The effect of interpersonal environment, as measured by the degree of heterogeneity or homogeneity of political party preferences among important others in an individual's social network, was investigated using a national probability sample in Japan and regional sample in New Zealand. In both cultures, the interpersonal environment exerted significant and consistent effects on individual voting preferences. Those who reported inhabiting relatively homogeneous interpersonal political environments (IPEs) displayed a strong tendency to vote for the same political party as the important others in their social network. This effect was robust even after controlling for party identification, attitudes, media exposure, and objectively defined group memberships. Importantly, this tendency was not predicated on the frequency of talk about politics with significant others. Implications are discussed for both micro-level and macro-level theories of social structure and political behavior; an argument is made for the importance of a “middle path”—the psychology of enduring relationships between people.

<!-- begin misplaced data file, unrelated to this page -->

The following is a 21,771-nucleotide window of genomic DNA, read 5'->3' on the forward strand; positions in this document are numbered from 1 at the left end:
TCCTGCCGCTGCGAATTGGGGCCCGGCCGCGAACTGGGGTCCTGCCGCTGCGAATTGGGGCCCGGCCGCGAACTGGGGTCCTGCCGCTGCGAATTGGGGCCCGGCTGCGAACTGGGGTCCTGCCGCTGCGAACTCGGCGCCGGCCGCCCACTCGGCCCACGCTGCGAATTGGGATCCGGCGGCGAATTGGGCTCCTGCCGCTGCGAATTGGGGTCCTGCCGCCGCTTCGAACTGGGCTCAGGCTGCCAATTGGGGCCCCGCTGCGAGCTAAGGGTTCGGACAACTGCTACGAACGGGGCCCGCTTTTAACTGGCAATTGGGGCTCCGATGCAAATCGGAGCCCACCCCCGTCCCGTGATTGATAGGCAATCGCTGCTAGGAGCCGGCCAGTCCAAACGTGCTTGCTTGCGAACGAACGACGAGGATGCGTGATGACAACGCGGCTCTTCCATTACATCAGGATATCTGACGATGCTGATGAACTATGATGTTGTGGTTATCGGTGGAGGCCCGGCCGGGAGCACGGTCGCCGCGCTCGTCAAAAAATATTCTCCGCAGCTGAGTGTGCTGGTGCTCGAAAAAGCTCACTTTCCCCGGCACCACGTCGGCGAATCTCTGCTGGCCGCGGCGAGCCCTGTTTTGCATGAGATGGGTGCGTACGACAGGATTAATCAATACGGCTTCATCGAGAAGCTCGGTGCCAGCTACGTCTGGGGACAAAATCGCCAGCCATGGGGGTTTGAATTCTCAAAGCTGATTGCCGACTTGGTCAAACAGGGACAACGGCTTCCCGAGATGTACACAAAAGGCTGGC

Political Behavior – Springer Journals
Published: Oct 7, 2004
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